listen to these words and try to remember as many as possible.
Now lets see how many you have remembered?
Which words did you remember?
– let’s hear as many of them as you can remember.
OK, now we are going to try this again and this time try to focus on listening for categories and see how many you can remember this time.
I can tell you there are four categories of words in this list.
Believe in yourself.
I can do this
Whether you think you can
or you think you can’t,
you’re probably right.
Have a look through your
notes/books and order or sequence the notes. Place them in a logical sequence so you can see how things progress. You may find a more logical way of seeing things.
Reading Out Loud
Read your revision notes out loud to a particular rhythm – this could be set by music playing in the background or tapping your foot or by walking calmly and steadily. This is a sort of walk and talk.Brain Friendly Revision
Change key words in the topic for pictures or symbols or abbreviations and use those
in your revision
Q & A
Devise questions and answers about a topic for other people and quiz each
You could think of doing a “Who wants to be a millionaire” game where the questions are graded according to the difficulty you choose.Brain Friendly Revision
Ask questions before you revise
anything. Think about the topic to be studied and take some time out to think about the questions you would like to have some-one answer for you. Write them down and as you read through your notes jot down any
answers you find.
The brain likes looking for answers. Go and get help for any answers you do not find.
Write information on post-it notes and place them on the wall, door, large sheets of paper etc. You can then rearrange them according to a variety of ideas:
• Group various things together
• Organise them into what you
know and don’t know – rearrange
as you learn more
• Follow trends or themesBrain Friendly Revision
Make a tape for yourself to revise
from. It could be you reading your
notes out loud. It could be you
singing your notes.
It could be you reading and then stopping to summarise what you have read (key words, ideas, phrases, quotations)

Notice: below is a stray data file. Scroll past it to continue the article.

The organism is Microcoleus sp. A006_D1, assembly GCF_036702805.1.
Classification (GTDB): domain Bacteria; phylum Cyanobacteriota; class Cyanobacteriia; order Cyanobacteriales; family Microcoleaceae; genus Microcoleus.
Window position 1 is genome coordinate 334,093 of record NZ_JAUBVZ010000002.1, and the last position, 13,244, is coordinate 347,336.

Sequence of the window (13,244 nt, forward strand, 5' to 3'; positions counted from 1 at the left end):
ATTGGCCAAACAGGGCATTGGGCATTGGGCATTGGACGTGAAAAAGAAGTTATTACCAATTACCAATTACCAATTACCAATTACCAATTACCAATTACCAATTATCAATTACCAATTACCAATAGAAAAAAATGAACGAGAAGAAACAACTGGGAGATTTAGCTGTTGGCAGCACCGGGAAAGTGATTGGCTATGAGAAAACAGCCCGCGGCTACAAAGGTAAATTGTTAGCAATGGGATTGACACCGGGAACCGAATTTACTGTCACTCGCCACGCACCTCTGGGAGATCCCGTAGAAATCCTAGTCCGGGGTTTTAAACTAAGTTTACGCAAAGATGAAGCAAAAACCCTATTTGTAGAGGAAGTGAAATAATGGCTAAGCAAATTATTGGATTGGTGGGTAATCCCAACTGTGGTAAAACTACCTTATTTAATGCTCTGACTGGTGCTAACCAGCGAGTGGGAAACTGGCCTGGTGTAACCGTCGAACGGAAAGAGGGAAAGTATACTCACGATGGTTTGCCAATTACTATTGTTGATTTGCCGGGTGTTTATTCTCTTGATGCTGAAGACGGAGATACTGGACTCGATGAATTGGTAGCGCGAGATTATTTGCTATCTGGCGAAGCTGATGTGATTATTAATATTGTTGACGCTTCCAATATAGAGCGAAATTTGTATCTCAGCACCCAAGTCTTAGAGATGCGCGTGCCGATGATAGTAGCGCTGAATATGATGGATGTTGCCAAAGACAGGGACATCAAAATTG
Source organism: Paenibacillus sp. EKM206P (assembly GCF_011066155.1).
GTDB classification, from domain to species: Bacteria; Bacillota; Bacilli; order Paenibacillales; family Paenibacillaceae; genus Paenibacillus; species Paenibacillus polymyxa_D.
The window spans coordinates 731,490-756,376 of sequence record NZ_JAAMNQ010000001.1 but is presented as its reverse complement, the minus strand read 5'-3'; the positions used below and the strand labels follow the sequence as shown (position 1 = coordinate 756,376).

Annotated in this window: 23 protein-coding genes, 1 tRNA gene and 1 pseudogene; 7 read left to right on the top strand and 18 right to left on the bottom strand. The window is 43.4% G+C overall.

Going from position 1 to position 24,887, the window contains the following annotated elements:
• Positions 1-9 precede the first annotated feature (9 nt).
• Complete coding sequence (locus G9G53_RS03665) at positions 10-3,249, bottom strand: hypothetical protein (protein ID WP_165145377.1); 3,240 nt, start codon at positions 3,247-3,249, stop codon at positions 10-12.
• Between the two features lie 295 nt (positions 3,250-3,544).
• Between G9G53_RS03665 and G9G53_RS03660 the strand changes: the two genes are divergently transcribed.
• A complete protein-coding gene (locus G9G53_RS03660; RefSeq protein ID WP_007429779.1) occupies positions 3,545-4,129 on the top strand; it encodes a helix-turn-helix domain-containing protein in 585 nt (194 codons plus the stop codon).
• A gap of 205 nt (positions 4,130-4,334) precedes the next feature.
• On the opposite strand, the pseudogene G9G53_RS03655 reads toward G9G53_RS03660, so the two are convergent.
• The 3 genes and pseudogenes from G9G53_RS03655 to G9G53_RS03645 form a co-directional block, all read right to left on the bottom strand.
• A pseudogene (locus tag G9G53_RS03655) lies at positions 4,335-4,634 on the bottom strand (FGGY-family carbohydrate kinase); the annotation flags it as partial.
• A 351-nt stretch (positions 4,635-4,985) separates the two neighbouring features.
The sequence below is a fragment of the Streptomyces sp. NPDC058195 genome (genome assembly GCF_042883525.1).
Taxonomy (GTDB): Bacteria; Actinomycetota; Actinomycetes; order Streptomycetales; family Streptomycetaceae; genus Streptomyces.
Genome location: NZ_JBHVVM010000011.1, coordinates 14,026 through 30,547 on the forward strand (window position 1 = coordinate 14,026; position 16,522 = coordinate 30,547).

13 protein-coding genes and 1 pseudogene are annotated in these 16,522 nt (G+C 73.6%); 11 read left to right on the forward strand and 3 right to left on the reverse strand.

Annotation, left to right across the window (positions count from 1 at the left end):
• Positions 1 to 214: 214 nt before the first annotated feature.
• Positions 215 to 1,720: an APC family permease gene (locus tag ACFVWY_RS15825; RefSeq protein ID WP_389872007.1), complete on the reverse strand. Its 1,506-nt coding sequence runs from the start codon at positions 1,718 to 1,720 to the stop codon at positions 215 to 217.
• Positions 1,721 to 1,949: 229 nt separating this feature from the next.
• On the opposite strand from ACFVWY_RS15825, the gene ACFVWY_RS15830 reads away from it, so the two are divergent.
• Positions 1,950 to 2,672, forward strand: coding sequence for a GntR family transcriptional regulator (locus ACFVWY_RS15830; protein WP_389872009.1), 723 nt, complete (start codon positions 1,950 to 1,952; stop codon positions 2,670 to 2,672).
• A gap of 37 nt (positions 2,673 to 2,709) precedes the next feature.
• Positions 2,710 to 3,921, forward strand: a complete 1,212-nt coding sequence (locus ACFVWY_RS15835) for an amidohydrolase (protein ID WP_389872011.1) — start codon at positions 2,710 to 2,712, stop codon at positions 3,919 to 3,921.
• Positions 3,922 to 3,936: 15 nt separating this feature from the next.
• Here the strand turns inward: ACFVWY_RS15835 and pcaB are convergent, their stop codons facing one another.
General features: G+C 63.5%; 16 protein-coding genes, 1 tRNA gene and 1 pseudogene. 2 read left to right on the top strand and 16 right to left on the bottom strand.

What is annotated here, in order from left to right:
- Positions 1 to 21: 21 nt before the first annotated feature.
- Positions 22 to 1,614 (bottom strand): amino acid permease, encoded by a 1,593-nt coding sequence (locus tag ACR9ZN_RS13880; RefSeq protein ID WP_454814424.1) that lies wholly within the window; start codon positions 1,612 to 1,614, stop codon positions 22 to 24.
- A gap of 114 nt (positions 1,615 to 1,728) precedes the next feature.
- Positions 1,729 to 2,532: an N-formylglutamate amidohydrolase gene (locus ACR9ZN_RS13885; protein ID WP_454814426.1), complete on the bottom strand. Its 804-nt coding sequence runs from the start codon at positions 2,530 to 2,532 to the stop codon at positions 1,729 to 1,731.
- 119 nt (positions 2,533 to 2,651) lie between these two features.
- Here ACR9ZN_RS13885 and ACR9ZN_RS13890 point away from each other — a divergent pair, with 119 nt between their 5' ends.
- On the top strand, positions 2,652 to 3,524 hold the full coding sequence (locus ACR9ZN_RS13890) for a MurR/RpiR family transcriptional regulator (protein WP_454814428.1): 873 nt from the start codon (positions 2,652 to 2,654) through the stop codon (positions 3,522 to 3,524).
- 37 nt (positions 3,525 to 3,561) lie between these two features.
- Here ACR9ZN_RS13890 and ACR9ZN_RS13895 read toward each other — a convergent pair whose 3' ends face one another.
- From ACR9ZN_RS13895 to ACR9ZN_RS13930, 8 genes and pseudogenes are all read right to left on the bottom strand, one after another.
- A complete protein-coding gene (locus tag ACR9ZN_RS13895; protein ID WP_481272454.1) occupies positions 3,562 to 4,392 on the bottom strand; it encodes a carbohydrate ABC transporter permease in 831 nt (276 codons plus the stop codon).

Asking questions on what you have
Listen to the tape as you lie
in bed, walk to school, travel on the bus.
As you read through your notes use different coloured highlighters to pick out key words /themes/ideas/ pointsetc. You could try a different
colour for each theme or topic.
There are revision websites where you can read revision notes and highlight as you go. You can use very small post-its to highlight things as you go along.
According to what suits you best. Numbers will definitely suit those who are more comfortable using their left/logical, side of the brain.
Your brain just adores colour and will remember things much more easily ifyouuse it.
E.g. put all the important
words in red, the important concepts in green, important dates in purple etc.Brain Friendly Revision
Pens, pencils (spare or sharpener),
Calculator if needed and allowed (spare battery)
A pen you can write with quickly, comfortably and legibly
Make the most of your short term memory. Learn the 10 most important facts whilst waiting to go into the exam
and write them down as soon as you are allowed to pick up a pen.Helpful tips. On the day:
- the instructions.
- all of the questions before you choose which to do.
- each question carefully.
– Time yourself
Divide the time appropriately
between the number of questions you have to do and watch the clock to stick to this.
Do not panic if you run out of time – but make sure you round off your answer even if facts are missing – conclusions are worth a lot.
In the exam